Environment News

Return of the Wooly Mammoth?

Wooly mammoths have recently made a few appearances in the global news.  A new analysis of a frozen mammoth carcass discovered in northern Siberia in 2010 indicates that the animal was mauled by large predators, perhaps lions, before it was finished off and then butchered by humans. Another report tells of a Siberian research institute teaming up with “the world’s most controversial geneticist” to clone the woolly mammoth. According to official statements, researchers at North-Eastern Federal University in Russia’s Sakha Republic and Hwang Woo-Suk of South Korea’s Sooam Biotech Research Foundation hope to generate a living mammoth within six years. Hwang is said to have been the first person to first to clone a dog, but he was later convicted of embezzlement and of falsifying some of his stem-cell research—hence his controversial status. The mammoth-cloning project will not be easy; joint Russian-Japanese work on the topic has been on-going for more than a decade, with little progress. Optimism is generated, however, by the existence of frozen carcasses in fairly good condition and by the fact that mammoths were closely related to elephants, particularly Indian ones.

A third recent article on wooly mammoths is not credible. On February 8, 2012, The Sun reported the sighting of a live mammoth in Siberia’s Chukotka region, posting a fuzzy video of the beast. To my eyes, however, the footage seems to show a bear with a large fish in its mouth. Reports of wooly mammoth sightings periodically surface, but the possibility of their survival is nil. The indigenous peoples of the region are quite familiar with the natural history of Siberia, and they have long been aware of mammoth tusks— which they supposedly attributed to a giant mole-like animal.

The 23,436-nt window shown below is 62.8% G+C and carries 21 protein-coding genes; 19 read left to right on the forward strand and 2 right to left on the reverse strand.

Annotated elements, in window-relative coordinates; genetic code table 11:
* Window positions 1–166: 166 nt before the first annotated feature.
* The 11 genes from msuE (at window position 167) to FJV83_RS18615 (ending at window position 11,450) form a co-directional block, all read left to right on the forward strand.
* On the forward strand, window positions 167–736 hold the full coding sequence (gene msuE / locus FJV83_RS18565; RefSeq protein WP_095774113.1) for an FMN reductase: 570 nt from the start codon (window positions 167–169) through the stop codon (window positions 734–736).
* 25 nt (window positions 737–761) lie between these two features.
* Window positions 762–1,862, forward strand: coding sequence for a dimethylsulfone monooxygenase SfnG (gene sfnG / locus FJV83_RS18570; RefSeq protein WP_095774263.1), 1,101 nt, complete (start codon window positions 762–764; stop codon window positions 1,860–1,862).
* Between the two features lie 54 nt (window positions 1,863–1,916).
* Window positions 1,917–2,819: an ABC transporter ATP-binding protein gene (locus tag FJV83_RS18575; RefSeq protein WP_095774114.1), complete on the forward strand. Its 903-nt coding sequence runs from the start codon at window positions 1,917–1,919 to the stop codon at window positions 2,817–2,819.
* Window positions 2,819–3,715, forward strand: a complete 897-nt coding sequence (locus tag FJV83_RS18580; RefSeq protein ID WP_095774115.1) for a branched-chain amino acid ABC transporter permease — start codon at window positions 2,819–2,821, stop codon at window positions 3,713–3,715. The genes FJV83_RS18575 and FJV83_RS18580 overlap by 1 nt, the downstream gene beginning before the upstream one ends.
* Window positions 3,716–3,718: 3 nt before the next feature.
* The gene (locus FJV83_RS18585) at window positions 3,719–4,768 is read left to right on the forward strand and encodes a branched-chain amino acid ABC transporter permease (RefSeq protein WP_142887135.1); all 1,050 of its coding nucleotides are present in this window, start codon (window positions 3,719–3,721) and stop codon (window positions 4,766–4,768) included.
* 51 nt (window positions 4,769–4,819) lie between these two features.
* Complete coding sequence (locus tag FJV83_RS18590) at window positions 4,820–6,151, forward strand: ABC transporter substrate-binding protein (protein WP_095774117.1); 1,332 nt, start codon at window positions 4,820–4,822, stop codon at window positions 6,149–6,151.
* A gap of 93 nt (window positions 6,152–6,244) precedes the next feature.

The significance of the mammoth cloning project goes well beyond scientific curiosity. A group of scientists in Siberia wants to revive the creature to help transform the tundra landscape, turning it from a low-productivity, moss-dominated ecosystem to a much more productive grass-dominated one. That project, focused on the creation of a “Pleistocene Park,” will soon be the topic of a separate GeoCurrents post.


Hearings on the Enbridge Northern Gateway Pipeline Project

Federal Canadian hearings will begin on March 30 to consider the controversial Enbridge Northern Gateway Pipeline Project, which would transfer fossil fuels between the tar sands of Alberta and the Pacific port of Kitimat in British Columbia. The project is often viewed as an alternative to the equally controversial Keystone XL pipeline, which would connect the tar sands with the oil refineries of the Gulf Coast in Texas. The Enbridge Northern Gateway proposal is particularly complex, as it would entail an eastbound pipeline sending natural gas condensate to Alberta, and a westbound pipeline sending crude oil to British Columbia. From British Columbia, oil would be exported to East Asia by tankers.  The plans also call for the construction of a major new shipping terminal at Kitimat. Protestors at the hearings “will be wearing blue scarves to symbolize their concern for coastal waters.”